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I'm planning on chaining together 40 x 74HC595 shift registers. The whole chain of 74HC595s will be controlled by a 5 V microcontroller, which will generate the SDI, CLOCK & LATCH signals.

Each shift register and the microcontroller will have its own PCB, as illustrated in the diagram below:

diagram

Because of mechanical constrains, the distance between each shift register will be of about 30 cm (12 in), so the control signals will travel along a distance of aprox. 12 m (40 ft). Besides that, the whole system will be mounted in a very noisy environment (near fluorescent lights, mains wires etc.)

My concern is that the control signals will be very noisy and the shift registers might output the wrong things. I was thinking of:

  • Using a buffer IC on each board, to buffer the control signals. Which one would you recommend?
  • Using shielded cables between the boards for the signals
  • Lowering the CLOCK frequency as much as possible. I only need to update the registers' content a few times a day.

Are the above solutions a good thing to do? What else can I do to keep the (potential) noise in the signal wires to a minimum?

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    \$\begingroup\$ This sounds like a fantastic candidate for a CPLD in place of the 40 shift registers. \$\endgroup\$ – Joel B Sep 13 '12 at 19:58
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    \$\begingroup\$ @JoelB It might sound like a good fit for a CPLD, but that would mean having 320 (= 40*8) signals going from the main board (CPLD) to all over the place. It would be very hard to install, in my case, in that environment; and it will be very hard to maintain. Plus, the signals, although shorter, they'll still be subjected to noise. \$\endgroup\$ – m.Alin Sep 13 '12 at 20:25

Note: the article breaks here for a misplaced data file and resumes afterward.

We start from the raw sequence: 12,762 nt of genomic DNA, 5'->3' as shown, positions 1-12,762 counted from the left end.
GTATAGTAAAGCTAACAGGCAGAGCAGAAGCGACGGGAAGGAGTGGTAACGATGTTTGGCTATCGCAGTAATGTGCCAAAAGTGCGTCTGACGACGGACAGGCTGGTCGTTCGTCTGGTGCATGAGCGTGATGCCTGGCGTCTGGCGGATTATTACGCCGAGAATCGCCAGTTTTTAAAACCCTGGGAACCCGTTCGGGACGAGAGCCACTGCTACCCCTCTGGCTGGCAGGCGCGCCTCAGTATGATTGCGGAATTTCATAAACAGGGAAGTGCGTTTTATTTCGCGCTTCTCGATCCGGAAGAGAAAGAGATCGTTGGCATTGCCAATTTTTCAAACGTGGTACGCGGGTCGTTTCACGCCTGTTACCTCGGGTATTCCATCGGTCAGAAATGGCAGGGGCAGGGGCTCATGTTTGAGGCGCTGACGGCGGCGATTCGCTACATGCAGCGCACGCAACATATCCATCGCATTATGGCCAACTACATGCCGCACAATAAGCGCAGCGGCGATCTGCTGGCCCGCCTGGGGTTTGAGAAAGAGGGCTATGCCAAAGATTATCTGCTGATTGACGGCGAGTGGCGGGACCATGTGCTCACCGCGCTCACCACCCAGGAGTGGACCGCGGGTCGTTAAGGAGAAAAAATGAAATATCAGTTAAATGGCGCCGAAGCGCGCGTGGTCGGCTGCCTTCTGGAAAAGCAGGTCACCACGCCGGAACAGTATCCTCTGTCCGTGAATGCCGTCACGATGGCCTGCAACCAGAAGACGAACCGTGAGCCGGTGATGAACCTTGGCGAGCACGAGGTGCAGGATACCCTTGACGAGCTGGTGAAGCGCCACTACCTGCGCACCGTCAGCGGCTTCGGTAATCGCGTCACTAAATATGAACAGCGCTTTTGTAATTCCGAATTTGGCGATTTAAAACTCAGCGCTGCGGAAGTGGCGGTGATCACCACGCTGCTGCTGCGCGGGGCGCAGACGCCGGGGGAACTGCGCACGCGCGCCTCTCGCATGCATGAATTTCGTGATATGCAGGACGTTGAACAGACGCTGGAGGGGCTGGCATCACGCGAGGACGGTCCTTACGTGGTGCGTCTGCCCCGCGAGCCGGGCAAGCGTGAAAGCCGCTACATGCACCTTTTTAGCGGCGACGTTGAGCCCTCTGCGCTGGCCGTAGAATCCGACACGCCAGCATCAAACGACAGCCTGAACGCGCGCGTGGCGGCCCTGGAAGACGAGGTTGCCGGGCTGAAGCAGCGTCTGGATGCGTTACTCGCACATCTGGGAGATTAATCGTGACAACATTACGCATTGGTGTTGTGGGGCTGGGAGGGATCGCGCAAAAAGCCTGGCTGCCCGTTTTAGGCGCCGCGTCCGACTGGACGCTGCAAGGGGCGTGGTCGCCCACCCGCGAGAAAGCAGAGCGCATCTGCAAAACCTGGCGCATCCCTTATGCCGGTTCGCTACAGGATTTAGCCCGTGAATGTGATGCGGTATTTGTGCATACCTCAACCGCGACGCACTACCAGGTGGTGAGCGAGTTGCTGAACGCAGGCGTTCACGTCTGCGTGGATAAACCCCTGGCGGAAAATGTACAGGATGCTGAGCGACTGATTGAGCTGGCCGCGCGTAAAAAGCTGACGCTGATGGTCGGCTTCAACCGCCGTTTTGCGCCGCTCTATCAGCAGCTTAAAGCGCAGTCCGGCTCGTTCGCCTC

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    \$\begingroup\$ @Joel - Digikey lists only a few CPLDs with 320 I/Os, and they're all BGAs. They're more expensive than 40 '595s also, and like m.Alin says you don't have the advantage of the distributed signals. From a logical point of view this is a perfect job for a CPLD, from a practical less so. \$\endgroup\$ – stevenvh Sep 14 '12 at 5:45
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    \$\begingroup\$ @m.Alin - You're totally right. I just read 40 shift registers and typed in CPLD. After reading the question thoroughly, how you are doing it makes sense. \$\endgroup\$ – Joel B Sep 14 '12 at 14:25
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Use Schmitt-trigger buffers at the inputs of each board. They will clean up the signals so that any noise won't give false pulses on the clock, for instance. The 74LVC3G17 is a triple non-inverting buffer.

Also, pass the buffered signals to the next board. Otherwise all inputs would be parallel and you may exceed the fan-out of the driving microcontroller (I'm especially thinking of the total capacitive load). The daisy chain of clock and latch signals will give a ripple delay throughout the chain, but the data will do so as well, and you plan to go for low speed anyway.

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    \$\begingroup\$ @m.Alin - Yes, a push-pull stage would be fine. But I would strongly recommend the buffers, not just for the drive capability, but especially for the Schmitt-trigger's hysteresis, which will avoid false clock pulses caused by noise around the threshold. \$\endgroup\$ – stevenvh Sep 13 '12 at 16:21